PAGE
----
If you ask nonprofit executives the one thing about which they feel certain during 2016 the answer surely would be uncertainty. Here’s the list: A presidential election that probably will resemble Ali v. Frazier I; Bond and stock exchanges moving inversely to their historic norms; and, rapid and some might offer rampant change in the C-Suite, with marquee names coming and going.
Managing a nonprofit, let alone innovating, is a tall order. Mastering that balance between sustainability and change is why these 50 executives have been selected for the 2016 NPT Power & Influence Top 50.
Benjamin Franklin is quoted as having said: “When you’re finished changing, you’re finished.” The charitable sector is changing and the evolution is speeding up. There is no doubt that the charitable sector will look very different within a decade. The “social entrepreneurship” being practiced surely will eclipse the current donor and service delivery model.
Many nonprofit executives are unfortunately ignoring the sector’s past battles and that will impact growth and evolution. The executives represented on these pages understand from where the sector has come and where it must go in an era when instant results are required of leaders.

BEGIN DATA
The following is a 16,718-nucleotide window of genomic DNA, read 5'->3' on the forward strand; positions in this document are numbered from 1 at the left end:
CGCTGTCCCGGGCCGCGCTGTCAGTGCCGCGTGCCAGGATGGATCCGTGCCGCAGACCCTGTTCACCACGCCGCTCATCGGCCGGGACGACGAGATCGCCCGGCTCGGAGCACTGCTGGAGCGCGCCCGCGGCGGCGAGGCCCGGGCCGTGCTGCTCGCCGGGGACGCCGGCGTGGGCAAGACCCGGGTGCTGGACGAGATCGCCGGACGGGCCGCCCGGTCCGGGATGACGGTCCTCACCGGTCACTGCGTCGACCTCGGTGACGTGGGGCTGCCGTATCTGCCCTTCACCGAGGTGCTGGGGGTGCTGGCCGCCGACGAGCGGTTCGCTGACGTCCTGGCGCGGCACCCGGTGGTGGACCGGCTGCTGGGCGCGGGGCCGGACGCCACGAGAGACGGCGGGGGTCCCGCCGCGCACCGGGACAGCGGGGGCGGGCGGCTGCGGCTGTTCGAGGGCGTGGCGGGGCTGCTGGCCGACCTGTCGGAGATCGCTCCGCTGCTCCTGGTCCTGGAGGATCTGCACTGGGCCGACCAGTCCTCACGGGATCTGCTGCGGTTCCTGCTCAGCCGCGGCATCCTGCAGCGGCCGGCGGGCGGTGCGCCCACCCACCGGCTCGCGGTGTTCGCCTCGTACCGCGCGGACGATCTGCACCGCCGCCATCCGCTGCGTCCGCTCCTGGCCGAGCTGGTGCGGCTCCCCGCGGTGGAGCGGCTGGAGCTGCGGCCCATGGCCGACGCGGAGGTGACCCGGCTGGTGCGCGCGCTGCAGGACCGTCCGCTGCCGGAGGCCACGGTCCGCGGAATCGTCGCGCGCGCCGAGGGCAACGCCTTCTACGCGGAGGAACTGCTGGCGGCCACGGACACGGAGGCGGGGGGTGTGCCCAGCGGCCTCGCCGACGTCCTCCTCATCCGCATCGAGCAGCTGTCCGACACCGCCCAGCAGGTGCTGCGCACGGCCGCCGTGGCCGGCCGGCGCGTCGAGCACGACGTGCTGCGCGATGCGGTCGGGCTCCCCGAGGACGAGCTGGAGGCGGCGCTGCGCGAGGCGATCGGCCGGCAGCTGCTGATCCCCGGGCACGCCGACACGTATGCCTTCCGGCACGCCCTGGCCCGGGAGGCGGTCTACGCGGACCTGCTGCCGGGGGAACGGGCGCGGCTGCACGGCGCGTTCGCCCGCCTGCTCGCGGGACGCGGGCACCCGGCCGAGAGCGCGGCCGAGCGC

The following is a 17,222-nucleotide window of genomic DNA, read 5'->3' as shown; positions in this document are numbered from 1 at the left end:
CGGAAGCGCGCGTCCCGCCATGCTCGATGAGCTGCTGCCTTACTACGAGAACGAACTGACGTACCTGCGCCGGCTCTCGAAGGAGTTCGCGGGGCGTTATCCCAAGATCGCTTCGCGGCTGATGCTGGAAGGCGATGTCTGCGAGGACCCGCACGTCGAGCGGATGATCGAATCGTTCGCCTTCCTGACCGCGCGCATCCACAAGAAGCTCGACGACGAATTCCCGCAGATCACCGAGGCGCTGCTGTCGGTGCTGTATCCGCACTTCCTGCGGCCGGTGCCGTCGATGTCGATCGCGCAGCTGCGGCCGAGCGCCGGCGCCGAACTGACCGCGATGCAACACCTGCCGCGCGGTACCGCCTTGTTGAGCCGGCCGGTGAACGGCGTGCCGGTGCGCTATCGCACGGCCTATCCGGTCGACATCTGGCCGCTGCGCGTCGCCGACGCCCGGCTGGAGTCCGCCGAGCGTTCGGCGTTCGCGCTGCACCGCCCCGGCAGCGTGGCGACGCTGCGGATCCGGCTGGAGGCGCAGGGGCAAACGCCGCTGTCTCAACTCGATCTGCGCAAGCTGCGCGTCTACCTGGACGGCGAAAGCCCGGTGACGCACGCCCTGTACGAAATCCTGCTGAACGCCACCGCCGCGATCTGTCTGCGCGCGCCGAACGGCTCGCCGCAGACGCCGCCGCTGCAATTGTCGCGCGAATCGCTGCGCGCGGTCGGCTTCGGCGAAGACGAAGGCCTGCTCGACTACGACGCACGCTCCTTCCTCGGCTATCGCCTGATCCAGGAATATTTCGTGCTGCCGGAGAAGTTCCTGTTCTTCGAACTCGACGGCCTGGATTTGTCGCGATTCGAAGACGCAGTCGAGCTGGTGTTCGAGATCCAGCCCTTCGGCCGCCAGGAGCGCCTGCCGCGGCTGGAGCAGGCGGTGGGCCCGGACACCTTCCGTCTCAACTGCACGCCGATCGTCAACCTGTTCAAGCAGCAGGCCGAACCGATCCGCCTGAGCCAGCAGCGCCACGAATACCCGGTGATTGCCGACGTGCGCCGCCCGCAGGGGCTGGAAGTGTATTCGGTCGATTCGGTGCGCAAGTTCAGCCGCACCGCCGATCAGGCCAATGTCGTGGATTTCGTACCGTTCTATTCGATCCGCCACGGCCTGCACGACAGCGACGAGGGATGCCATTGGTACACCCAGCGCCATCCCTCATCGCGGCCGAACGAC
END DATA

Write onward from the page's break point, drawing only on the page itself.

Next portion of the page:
The 2016 honorees were selected from a group of roughly 300 top executives. A committee of NPT staff, contributors and a few executives plugged into executive movement were involved in the selection process. This is not a lifetime achievement award. An executive must have had an impact during the previous 12 months.
There is quite a bit of turnover in this catalog of the sector’s big brains. There are 16 new honorees on the 2016 honor roll and nine executives who are returning to the list after a short hiatus when coming up with some new ideas that are moving the charitable needle.
The honorees and their guests will be feted in Washington, D.C., next month during the annual NPT Power & Influence Top 50 Gala at The National Press Club. One of the honorees will receive the NPT Innovator of the Year award. The evening always involves conversation between people who would not normally have the opportunity to interact.
These nonprofit executives understand the words of author Robert C. Gallagher: “Change is inevitable — except from a vending machine.”
Great executives know how and when to turn the page. It’s a good idea to do that now.